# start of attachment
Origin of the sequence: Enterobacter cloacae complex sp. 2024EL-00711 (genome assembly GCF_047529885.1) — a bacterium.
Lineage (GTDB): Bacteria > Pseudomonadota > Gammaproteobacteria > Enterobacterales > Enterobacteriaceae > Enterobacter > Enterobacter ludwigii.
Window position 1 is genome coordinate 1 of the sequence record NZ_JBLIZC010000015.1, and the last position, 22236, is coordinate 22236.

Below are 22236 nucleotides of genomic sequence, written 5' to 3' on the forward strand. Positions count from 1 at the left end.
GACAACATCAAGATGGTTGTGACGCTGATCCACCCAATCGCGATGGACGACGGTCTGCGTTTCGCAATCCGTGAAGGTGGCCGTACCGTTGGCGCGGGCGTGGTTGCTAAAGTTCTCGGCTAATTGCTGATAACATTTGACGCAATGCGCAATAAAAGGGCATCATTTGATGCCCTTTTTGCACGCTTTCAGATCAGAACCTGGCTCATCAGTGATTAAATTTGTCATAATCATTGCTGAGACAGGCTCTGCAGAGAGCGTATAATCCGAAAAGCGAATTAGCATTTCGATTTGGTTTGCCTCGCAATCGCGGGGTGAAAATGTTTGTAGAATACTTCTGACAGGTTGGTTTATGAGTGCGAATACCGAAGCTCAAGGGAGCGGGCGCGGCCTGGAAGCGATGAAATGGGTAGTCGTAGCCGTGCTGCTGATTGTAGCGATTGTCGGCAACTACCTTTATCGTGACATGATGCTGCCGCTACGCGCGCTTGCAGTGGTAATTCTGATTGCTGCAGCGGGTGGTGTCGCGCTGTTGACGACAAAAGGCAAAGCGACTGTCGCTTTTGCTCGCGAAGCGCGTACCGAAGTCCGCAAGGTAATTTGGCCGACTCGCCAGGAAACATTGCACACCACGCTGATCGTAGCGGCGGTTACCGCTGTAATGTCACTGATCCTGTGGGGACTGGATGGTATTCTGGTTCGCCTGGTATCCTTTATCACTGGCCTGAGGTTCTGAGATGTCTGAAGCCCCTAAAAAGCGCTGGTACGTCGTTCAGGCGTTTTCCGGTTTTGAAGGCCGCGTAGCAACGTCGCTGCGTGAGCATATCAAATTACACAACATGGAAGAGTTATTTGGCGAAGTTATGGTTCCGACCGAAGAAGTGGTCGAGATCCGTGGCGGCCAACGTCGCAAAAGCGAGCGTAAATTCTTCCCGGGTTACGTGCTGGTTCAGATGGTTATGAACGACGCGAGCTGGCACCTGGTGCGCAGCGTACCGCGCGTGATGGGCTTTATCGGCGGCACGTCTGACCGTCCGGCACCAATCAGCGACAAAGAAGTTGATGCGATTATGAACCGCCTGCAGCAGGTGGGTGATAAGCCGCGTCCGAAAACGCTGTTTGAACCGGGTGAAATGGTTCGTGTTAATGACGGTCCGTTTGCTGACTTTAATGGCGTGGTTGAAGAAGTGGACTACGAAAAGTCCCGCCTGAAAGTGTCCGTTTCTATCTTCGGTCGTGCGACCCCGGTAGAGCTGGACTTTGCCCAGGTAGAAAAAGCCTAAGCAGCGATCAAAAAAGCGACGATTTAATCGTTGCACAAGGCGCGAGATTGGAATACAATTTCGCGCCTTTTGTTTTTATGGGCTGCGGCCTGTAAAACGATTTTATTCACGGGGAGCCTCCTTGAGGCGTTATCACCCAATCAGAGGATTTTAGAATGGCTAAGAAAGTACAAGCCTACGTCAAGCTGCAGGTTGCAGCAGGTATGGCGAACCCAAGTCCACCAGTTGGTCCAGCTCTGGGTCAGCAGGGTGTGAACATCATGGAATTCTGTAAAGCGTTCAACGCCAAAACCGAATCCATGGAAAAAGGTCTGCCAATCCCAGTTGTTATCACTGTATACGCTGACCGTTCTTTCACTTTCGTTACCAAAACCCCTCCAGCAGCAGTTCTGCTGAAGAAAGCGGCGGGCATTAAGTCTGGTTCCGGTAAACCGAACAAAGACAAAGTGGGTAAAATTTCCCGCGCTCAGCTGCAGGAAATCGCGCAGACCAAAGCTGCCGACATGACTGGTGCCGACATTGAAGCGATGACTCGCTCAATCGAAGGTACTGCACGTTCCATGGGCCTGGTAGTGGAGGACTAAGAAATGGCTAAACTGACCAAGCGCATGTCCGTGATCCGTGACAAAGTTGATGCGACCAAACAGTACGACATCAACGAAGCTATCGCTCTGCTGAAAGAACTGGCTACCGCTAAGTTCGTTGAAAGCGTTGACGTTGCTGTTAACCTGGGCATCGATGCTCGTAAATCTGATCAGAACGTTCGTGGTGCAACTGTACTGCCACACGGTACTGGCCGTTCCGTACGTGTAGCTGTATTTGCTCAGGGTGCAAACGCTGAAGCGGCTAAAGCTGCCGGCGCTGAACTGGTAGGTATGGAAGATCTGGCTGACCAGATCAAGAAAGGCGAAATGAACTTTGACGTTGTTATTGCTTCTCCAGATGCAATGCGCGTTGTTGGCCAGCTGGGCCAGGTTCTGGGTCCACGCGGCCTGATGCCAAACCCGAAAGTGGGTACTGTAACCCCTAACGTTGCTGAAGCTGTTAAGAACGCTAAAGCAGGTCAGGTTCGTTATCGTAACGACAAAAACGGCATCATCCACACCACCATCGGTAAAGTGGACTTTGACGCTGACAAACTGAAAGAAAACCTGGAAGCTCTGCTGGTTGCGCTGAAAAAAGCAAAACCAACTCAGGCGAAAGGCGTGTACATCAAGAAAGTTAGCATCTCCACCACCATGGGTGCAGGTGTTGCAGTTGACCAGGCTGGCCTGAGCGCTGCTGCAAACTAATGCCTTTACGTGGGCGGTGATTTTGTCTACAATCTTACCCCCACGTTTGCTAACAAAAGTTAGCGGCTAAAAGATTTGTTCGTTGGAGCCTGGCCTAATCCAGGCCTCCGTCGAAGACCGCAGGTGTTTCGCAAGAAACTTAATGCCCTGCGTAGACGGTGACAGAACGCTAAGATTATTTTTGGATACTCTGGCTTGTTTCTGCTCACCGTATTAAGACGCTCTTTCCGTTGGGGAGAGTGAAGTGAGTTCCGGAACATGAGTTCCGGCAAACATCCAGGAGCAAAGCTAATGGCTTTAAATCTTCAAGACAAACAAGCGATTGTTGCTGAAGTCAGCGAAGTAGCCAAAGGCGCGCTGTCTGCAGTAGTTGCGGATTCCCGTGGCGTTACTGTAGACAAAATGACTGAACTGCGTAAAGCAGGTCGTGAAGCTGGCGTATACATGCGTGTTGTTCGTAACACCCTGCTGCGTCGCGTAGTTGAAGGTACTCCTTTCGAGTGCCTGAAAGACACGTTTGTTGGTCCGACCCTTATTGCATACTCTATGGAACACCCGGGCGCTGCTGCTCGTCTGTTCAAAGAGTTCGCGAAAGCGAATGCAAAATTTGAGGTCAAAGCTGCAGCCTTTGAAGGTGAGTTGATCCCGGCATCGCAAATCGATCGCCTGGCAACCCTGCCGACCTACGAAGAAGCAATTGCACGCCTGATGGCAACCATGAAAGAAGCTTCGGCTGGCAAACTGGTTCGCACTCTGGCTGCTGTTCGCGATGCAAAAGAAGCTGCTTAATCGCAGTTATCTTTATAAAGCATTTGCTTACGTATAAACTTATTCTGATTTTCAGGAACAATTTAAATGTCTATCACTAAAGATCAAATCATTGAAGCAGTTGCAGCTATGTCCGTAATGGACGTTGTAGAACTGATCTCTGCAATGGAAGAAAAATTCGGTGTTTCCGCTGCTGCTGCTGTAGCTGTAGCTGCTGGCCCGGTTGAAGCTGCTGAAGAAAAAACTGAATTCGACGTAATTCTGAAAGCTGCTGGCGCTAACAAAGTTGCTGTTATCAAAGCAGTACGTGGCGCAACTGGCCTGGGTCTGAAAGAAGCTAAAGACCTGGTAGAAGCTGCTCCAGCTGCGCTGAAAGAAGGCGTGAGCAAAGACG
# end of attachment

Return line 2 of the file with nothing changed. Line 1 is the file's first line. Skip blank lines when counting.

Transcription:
Lineage (GTDB): Bacteria > Pseudomonadota > Gammaproteobacteria > Enterobacterales > Enterobacteriaceae > Enterobacter > Enterobacter ludwigii.